The novel was written in the early 1960s, but there is a refreshing lack of archaic sexism.  The men insist they are the only ones capable of doing guard duty (yeah of course), but that’s just about it.  We don’t have any of the usual mid-20th century nonsense where Silly Woman Has Screaming Fit And Has To Be Slapped, or the boring hunk shakes her by the shoulders and calls her “you little fool” (something which always makes my toes curl).  All the characters, male and female, have their faults and foibles.  Nobody is too perfect and capable to be believable.  Most of the characters seem to be haunted by something in their past.

Some authors (particularly in sci-fi) are Ideas authors, and the characters are very much secondary.  But I get the impression, from an old interview I read about him, that JC found the interaction between the characters in his stories to be his main interest.  This makes a refreshing change.  With the character of the young widow, Jane, he was particularly good, showing how her recent bereavement and trauma had left her feeling emotionally detached from everything.  I found that very therapeutic.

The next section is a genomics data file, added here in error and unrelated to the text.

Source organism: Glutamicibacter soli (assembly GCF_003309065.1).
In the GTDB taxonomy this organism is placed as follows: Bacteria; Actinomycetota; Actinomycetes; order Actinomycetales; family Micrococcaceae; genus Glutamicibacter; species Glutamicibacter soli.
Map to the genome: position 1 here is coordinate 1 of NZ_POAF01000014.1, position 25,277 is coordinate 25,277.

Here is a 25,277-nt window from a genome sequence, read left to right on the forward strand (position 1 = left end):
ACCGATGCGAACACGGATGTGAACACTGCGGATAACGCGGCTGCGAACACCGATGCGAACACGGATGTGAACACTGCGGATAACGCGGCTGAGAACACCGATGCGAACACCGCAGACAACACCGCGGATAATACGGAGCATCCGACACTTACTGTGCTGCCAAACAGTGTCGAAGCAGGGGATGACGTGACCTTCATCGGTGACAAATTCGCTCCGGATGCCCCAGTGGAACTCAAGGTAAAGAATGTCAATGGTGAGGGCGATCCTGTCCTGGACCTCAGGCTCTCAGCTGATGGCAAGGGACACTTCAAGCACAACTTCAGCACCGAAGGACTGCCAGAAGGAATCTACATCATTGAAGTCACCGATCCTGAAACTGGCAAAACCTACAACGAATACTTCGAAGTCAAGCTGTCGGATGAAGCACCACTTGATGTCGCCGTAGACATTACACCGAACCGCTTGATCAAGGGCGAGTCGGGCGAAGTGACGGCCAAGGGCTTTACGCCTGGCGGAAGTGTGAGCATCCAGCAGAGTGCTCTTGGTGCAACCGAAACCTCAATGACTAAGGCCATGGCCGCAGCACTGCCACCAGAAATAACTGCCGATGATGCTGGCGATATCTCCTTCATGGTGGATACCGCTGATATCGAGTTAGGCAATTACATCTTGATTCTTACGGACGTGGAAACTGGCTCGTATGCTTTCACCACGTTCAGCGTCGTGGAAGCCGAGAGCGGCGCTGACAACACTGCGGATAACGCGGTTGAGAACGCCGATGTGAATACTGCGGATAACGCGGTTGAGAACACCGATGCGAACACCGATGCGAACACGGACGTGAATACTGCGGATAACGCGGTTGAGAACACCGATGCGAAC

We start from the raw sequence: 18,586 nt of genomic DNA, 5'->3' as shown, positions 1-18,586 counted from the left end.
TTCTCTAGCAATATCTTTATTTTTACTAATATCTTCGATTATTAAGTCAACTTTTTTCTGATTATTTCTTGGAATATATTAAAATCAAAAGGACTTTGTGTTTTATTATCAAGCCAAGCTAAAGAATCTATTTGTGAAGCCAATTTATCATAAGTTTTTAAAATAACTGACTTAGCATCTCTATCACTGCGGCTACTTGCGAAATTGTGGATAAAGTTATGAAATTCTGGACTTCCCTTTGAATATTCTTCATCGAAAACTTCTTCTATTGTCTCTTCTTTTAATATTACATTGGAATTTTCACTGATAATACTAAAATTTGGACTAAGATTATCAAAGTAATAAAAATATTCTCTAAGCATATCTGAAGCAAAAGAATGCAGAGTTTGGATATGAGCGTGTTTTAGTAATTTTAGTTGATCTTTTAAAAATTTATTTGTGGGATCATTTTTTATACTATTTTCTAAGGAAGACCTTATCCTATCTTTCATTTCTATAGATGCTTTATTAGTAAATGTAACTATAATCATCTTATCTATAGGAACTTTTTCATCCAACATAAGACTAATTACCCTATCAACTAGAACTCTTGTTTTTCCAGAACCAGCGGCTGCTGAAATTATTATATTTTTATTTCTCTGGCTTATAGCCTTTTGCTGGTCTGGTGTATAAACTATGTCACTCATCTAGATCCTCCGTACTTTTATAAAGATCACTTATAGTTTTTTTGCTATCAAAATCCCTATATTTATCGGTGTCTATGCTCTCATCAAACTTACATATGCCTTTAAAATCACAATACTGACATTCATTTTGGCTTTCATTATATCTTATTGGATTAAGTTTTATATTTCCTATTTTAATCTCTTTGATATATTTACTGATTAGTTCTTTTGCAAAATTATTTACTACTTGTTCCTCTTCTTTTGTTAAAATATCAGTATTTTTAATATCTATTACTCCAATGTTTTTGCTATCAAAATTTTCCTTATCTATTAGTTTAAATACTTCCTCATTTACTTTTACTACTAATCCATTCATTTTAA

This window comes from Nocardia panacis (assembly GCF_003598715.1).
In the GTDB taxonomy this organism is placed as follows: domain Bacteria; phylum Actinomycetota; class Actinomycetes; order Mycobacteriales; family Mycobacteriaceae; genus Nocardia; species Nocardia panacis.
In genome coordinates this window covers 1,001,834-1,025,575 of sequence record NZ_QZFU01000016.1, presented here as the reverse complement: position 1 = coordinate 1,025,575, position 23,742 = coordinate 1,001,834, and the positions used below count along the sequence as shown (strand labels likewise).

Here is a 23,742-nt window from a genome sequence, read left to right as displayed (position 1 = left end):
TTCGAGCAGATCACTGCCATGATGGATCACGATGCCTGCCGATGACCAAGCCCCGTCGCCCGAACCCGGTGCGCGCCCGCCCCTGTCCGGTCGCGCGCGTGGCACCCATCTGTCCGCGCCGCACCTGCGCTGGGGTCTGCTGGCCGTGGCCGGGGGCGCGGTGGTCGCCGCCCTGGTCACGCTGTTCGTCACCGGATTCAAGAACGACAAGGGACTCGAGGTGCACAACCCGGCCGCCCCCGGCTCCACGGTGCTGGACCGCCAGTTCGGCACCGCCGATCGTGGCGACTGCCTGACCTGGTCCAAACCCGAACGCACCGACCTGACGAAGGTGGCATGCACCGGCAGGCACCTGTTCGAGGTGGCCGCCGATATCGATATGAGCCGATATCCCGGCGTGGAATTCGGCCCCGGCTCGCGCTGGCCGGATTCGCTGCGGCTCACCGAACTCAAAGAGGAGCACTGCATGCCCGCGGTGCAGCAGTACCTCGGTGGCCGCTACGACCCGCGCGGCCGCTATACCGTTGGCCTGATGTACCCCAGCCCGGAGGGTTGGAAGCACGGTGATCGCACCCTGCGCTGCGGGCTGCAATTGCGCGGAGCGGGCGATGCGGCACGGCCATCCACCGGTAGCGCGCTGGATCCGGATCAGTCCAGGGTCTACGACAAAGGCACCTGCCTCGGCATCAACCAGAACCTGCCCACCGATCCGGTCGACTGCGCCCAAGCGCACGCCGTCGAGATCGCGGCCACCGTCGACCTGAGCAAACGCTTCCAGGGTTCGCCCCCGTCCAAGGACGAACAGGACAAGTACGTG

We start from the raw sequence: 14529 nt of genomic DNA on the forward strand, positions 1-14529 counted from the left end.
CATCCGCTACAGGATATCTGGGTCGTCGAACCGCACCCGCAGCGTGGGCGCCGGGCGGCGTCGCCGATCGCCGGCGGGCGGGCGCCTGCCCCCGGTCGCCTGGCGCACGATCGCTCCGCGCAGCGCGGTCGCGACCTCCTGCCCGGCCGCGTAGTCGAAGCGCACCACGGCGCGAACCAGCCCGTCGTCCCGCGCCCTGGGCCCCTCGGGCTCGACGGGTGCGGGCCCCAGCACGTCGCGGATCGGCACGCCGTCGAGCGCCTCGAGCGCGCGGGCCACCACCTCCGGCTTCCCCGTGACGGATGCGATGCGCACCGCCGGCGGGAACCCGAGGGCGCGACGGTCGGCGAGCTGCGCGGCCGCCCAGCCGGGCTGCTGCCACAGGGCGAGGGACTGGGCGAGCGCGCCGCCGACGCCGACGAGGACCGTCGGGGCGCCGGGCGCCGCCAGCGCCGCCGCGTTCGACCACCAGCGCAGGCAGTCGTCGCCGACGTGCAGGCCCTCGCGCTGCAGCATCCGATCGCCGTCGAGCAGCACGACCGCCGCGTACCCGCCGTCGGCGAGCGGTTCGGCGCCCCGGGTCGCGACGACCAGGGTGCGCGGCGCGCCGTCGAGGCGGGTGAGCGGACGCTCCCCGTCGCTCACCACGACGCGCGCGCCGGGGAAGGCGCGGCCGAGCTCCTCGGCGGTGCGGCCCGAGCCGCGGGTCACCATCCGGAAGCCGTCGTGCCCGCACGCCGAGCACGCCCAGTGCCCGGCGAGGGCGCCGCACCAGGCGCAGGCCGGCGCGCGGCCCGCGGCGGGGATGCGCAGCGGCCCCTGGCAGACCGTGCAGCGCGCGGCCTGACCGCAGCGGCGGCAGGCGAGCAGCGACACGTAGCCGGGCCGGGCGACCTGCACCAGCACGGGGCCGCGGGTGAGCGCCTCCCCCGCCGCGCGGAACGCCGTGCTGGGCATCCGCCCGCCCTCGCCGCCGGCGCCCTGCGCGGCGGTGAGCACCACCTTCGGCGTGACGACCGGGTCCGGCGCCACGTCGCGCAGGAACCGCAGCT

There were some very eerie moments in this, and the hotel began to have a  claustrophobic, dark prison-like feel to it, as the inmates put themselves into a siege situation against the aliens.  There is one scene where Selby is doing a night-vigil by himself in the bar which spooked me out, although admittedly I was reading it very late at night!  Even a daytime scene though, where the aliens call to Mandy through the kitchen window, was spooky.

I liked the linear structure of this story.  I am absolutely fed up to the chuffing back teeth with modern stories arsing about all over the place, with multiple time-lines and big, clunky flashbacks getting in the way of the action.  My only criticism is that it all ended too abruptly.  I would have liked a bit more.  BUT so many novels these days end up exasperating me when I’ve barely got beyond the first chapter, so I suppose this isn’t much of a criticism.